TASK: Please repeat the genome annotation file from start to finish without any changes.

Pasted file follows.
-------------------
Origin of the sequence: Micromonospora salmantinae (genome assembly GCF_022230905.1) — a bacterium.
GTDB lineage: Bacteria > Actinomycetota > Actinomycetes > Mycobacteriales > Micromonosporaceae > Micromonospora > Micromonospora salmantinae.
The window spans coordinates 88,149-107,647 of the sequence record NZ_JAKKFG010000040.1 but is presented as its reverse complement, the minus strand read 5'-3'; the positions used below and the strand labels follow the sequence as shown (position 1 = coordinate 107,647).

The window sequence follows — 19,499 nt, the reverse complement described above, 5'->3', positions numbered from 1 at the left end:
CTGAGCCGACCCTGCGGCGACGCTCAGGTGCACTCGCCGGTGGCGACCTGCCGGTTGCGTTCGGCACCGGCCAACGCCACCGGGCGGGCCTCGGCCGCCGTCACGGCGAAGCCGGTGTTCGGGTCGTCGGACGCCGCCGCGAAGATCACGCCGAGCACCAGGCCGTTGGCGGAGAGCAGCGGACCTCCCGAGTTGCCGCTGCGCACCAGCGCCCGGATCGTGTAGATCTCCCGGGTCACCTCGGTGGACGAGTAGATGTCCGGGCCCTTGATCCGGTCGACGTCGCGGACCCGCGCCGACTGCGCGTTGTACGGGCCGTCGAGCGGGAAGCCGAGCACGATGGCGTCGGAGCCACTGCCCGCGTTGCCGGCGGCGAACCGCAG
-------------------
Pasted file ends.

Origin of the sequence: Micromonospora salmantinae (genome assembly GCF_022230905.1) — a bacterium.
GTDB lineage: Bacteria > Actinomycetota > Actinomycetes > Mycobacteriales > Micromonosporaceae > Micromonospora > Micromonospora salmantinae.
The window spans coordinates 88,149-107,647 of the sequence record NZ_JAKKFG010000040.1 but is presented as its reverse complement, the minus strand read 5'-3'; the positions used below and the strand labels follow the sequence as shown (position 1 = coordinate 107,647).

The window sequence follows — 19,499 nt, the reverse complement described above, 5'->3', positions numbered from 1 at the left end:
CTGAGCCGACCCTGCGGCGACGCTCAGGTGCACTCGCCGGTGGCGACCTGCCGGTTGCGTTCGGCACCGGCCAACGCCACCGGGCGGGCCTCGGCCGCCGTCACGGCGAAGCCGGTGTTCGGGTCGTCGGACGCCGCCGCGAAGATCACGCCGAGCACCAGGCCGTTGGCGGAGAGCAGCGGACCTCCCGAGTTGCCGCTGCGCACCAGCGCCCGGATCGTGTAGATCTCCCGGGTCACCTCGGTGGACGAGTAGATGTCCGGGCCCTTGATCCGGTCGACGTCGCGGACCCGCGCCGACTGCGCGTTGTACGGGCCGTCGAGCGGGAAGCCGAGCACGATGGCGTCGGAGCCACTGCCCGCGTTGCCGGCGGCGAACCGCAG